Permits for foreigners visiting Kinnaur are available from the various Offices. These offices include the office of MHA, Govt. of Himachal Pradesh; DM Concerened/ITBP/Spl. Commissioner (Tourism), Govt. of Himachal Pradesh/ Resident Commissioner Himachal Pradesh, Delhi/DGP, Himachal Pradesh, Shimla. The places open for tourists under PAP include Poo, Khab, Sumdo, Dhankar, Tabo Gompa, Kaza, Moorang, Dabling.


Places of Interest in Kinnaur : 

Kalpa
Kalpa is situated at an altitude of 2759 m from the sea level, on the old Hindustan Tibet Road at a distance of 260 km from Shimla. Earlier it was the District Headquarter of Kinnaur. It is 14 kms. and half an hour's drive from District Headquarter Reckong Peo. It has all the characteristics of a heritage village. Kalpa came into prominence in the wake of British Governor General Lord Dalhousie's visit in th 19th century. The Narayan-Nagani temple is an exemplary of local craftmanship. There are couple of Buddhist monasteries at Kalpa including the Hu-Bu-Ian-Car Gompa, said to be founded it by Rinchensang-Po (950-1055AD).Kalpa is dramatically located close to the foot of 6050 meter high Kinner Kailash. This is the legendary winter home of Shiva. This is a spectacular sight early in the morning as the rising sun touches the snowy peaks with crimson and gold light.

Reckong Peo
Reckong Peo is situated at an altitude of 2670 m from the sea level, located 235 km from Shimla. It is the District Headquarter having a panoramic view of Kinner Kailash. Kinner Kailash mountain is regarded as one of the mythical homes of Lord Shiva, here is a 79 feet high rock formation that resembles Sivalinga. This Sivalinga changes the colour as the day passes. Also visible on the stretch is the peak of Raldang (5499 m). Reckong Peo has many hotels and rest houses. There is a Buddhist Monasteries in the Reckong Peo.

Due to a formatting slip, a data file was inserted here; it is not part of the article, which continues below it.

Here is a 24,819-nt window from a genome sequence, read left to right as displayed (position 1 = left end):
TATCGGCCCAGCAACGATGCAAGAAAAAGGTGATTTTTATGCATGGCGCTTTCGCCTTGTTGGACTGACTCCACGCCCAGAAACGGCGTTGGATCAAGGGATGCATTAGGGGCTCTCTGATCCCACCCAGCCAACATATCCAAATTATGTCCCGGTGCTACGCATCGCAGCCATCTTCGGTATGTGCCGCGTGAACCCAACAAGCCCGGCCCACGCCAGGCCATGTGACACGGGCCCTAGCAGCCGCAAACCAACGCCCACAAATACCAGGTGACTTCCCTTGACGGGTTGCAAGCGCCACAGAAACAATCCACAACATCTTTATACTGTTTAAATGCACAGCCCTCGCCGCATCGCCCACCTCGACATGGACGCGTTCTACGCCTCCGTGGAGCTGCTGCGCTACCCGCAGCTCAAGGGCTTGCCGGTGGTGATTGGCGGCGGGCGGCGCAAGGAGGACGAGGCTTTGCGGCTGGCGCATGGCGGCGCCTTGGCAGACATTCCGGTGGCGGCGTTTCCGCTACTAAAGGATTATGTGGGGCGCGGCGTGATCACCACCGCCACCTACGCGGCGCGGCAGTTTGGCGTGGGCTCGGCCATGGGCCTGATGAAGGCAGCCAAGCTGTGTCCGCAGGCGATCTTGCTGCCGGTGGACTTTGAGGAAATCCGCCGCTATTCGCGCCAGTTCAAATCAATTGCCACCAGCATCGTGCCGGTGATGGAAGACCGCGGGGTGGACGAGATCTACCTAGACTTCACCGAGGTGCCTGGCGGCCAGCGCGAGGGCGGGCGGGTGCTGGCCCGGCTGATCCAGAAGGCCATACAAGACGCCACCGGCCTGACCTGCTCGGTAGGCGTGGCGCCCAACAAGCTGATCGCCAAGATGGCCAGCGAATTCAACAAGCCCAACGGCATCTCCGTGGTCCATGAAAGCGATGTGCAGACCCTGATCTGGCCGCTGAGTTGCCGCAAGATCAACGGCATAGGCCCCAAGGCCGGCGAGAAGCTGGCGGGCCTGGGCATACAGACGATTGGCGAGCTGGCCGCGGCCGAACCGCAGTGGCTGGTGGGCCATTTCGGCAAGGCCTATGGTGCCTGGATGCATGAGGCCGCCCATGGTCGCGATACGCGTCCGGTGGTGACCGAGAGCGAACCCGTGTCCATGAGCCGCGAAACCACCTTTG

Sangla
Sangla, a populous village, situated on the right bank of the Baspa river, is famous for its high fertile soil, at an elevation of 2621 m above the sea level and falls at a distance of 17 km from Karcham. It is built on a slope with the house rising one above the other; the scene being closed by the gigantic Raldang peaks towering behind. The forest scenery all-arround and the eternal snow peaks are picturesque. Journey from Karcham onwards is enjoyable and adventurous throughout the valley. The natural scenery all arround and the eternal snow view are picturesque and charming. It is located in the famous Baspa valley. The whole of the Baspa valley is one of the prettiest valleys mainly due to its flat terrain and green vegetation on the slopes which are not very steep.

Chango
Chango (3058m) : At a distance of 122 km from Kalpa, is a collection of 4 hamlets in Pargna Shuwa, sub-tehsil Hangrang on the left bank of the river Spiti. It is encircled on every side by high hills which is witness to the presence of a former lake. Buddhism is generally practiced here but there are some local Hindu deities too namely Gyalbo, Dablaand Yulsa.

Chhitkul
Chhitkul(3450m):This is the last and highest village in the Baspa valley. It is situated on the right bank of the Baspa river. There is a road along the left bank from Karchham. There are three temples of local goddess Mathi, the main one said to have been constructed about 500 years ago by a resident of Garhwal. The square ark of the goddess, is made of walnut wood and is covered with clothes and surmounted by a tuft of yak tail. Two poles called bayanga are inserted into it by means of which it is carried. The goddess has a mouthpiece.

Kothi